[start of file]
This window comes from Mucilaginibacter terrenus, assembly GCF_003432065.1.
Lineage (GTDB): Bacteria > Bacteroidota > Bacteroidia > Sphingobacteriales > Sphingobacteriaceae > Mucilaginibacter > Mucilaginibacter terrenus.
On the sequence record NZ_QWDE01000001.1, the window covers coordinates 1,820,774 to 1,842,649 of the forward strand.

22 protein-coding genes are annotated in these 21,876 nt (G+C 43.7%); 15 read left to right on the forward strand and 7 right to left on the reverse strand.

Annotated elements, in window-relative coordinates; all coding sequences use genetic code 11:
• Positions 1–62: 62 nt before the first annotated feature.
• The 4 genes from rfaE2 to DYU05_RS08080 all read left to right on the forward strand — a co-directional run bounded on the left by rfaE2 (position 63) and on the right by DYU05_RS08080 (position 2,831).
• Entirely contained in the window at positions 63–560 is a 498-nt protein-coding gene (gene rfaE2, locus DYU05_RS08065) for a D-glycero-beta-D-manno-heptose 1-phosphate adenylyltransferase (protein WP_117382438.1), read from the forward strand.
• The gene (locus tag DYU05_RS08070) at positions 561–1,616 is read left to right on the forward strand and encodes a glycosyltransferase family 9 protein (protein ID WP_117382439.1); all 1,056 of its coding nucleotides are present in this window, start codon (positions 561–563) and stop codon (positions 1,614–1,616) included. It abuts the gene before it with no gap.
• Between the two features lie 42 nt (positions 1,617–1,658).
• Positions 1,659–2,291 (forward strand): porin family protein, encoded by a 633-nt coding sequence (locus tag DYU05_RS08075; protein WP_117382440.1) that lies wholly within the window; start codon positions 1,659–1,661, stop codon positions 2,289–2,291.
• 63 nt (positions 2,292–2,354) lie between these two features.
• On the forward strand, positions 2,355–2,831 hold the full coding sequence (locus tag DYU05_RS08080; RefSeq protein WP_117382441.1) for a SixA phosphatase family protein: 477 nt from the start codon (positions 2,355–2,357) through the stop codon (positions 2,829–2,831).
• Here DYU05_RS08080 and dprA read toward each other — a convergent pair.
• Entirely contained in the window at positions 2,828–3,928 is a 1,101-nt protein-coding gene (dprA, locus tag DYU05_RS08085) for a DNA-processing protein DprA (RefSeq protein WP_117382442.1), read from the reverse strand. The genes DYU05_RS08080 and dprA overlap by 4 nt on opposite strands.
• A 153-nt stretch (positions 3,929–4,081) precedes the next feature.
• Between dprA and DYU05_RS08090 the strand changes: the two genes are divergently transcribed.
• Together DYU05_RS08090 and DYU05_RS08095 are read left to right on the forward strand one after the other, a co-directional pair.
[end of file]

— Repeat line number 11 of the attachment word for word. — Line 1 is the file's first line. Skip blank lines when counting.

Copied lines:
• Positions 1,659–2,291 (forward strand): porin family protein, encoded by a 633-nt coding sequence (locus tag DYU05_RS08075; protein WP_117382440.1) that lies wholly within the window; start codon positions 1,659–1,661, stop codon positions 2,289–2,291.